An MFRW Post – And check out the other blogs on the hop
This isn’t an easy one for me to write. This past month, one of my presses announced they were shutting down – my third press to either change management or go bankrupt in just three years, and this very morning I got a pretty devastating rejection letter. I’m having one of those periods of being a writer that you don’t wish on anyone, the period where the waters are rough and it seems like there’s no light at the end of the tunnel. From where I’m sitting, my advice to new writers is to run far, far away, as quickly as you can.
But, of course, that’s nonsense.
In fact, this, right here, is lesson number freaking one. Being a writer – it’s hard. Shocker, surprise, knock me over with a feather. You should know going in that it’s not going to be easy. If you don’t know that, here’s your wakeup call. You will get rejected. You will get bad reviews. You will struggle to sell books. These are all parts of being a writer.
To break down lesson number freaking one to a more nuanced point, however: It gets harder to get up again. The first few rejections, you bounce back. Or maybe you don’t, maybe the first few are hard for you, but after awhile, you get used to the setbacks and learn how to steel yourself against what’s coming. You stand up, you re-submit and you one-two-punch harder, faster and better this time.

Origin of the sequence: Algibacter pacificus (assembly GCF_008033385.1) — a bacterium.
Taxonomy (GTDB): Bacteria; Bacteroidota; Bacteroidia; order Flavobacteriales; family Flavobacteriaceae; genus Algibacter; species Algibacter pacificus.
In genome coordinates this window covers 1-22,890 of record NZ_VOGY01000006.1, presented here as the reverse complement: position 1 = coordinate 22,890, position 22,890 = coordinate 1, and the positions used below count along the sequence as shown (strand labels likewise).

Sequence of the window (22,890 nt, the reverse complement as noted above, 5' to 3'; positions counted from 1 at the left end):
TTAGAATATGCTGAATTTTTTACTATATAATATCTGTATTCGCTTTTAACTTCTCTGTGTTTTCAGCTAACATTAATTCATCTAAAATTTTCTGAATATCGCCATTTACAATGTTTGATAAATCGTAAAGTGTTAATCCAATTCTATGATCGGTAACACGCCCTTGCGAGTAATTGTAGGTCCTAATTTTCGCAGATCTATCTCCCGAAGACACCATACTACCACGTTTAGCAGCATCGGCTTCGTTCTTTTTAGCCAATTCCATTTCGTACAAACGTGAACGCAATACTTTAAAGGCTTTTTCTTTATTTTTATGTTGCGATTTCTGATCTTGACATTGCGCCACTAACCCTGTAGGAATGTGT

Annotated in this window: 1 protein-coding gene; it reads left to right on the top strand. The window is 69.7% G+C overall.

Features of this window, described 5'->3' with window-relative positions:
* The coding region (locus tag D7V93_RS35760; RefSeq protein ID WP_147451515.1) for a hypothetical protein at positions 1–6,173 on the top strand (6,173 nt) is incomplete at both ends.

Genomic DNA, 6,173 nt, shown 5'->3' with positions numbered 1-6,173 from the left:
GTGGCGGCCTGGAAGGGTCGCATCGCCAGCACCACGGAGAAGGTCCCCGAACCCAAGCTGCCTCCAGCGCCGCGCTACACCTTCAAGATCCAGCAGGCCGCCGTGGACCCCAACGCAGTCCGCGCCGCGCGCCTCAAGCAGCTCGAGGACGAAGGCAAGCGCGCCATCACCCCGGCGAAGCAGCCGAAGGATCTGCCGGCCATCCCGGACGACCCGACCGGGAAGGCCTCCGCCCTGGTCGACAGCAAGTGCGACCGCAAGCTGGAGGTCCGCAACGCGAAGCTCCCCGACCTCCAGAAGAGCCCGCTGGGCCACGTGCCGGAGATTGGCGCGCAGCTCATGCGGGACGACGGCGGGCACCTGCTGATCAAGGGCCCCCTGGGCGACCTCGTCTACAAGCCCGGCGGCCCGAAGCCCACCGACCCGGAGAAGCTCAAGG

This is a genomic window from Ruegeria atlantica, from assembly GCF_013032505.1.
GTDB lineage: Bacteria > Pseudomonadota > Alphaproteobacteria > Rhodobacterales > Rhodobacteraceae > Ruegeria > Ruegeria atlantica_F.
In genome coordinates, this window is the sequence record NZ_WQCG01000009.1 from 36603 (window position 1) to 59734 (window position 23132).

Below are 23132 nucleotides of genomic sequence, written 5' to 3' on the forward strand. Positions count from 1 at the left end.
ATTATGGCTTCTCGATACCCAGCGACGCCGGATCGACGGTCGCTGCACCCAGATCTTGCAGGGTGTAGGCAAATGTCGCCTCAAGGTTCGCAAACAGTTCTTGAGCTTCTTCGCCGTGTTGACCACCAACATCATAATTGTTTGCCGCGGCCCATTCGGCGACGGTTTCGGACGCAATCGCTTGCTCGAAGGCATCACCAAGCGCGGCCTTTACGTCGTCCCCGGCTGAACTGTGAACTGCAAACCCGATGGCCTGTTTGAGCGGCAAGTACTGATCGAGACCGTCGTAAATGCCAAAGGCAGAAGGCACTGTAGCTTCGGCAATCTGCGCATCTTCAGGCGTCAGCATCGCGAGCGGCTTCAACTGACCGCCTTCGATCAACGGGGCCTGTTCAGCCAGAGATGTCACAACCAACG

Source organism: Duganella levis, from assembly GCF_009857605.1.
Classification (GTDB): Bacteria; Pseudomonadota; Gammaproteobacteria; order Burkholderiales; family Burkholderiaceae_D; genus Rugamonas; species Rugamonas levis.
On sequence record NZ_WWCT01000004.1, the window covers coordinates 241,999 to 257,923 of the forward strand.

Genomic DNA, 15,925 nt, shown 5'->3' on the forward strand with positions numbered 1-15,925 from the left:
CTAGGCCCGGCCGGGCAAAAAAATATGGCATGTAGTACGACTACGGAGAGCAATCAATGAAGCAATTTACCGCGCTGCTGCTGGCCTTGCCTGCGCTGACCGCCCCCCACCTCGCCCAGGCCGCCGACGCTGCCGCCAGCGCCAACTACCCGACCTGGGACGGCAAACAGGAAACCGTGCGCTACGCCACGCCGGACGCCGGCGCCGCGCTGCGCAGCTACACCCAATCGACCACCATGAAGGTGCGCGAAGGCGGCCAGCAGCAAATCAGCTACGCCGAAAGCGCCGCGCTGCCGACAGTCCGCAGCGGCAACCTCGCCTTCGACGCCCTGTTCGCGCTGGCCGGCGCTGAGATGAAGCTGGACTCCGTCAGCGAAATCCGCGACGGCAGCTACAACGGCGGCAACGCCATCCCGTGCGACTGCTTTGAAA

But there gets to be a point when the air starts to go out of the punchy clown balloon and you don’t pop up quite as quickly. For me, this morning, with my third press in three years changing the rules and a rejection letter I’d really hoped I wasn’t going to get, only the second time I stepped in shit this morning, (my grandma has a puppy who makes her presence known in the house in creative ways) yeah, I felt real creaky-knee-ed and fatigued.
And here’s what you need to know about being a writer. You have to get up. Because no matter how long it takes you, no matter how battle-weary you feel, no matter how many times you’ve cried this year, if you don’t get up, that’s game over.
So there’s lesson one. Now let’s move away from the truly shitty part of the coursework, to what to do when you first start and how to make the most of life as an author!
Treat it like a business:
Keep your expenses. Make deadlines for yourself. Hit those deadlines. If you treat writing like a hobby, that’s what it’s going to be. If you treat writing like a career, you’re halfway there already. (Also, it bears repeating, keep your expenses.)
You need an editor:
Sorry, no exceptions. If you’re self-publishing, you need an editor. Them’s the rules.
And a cover artist:
Because the truth is that, in this industry, we do judge books by their covers.
It takes money to make money:
If you want to market right, whether you’re with a big press or self-publishing, you’re going to need to spend money on (see above) things like editors, cover artists, marketing and more. Big presses do a lot of that for you, but you will still need to market. You can’t overmarket. Get really good at selling yourself.
Imposter Syndrome is all in your head (and mine and hers and theirs and his):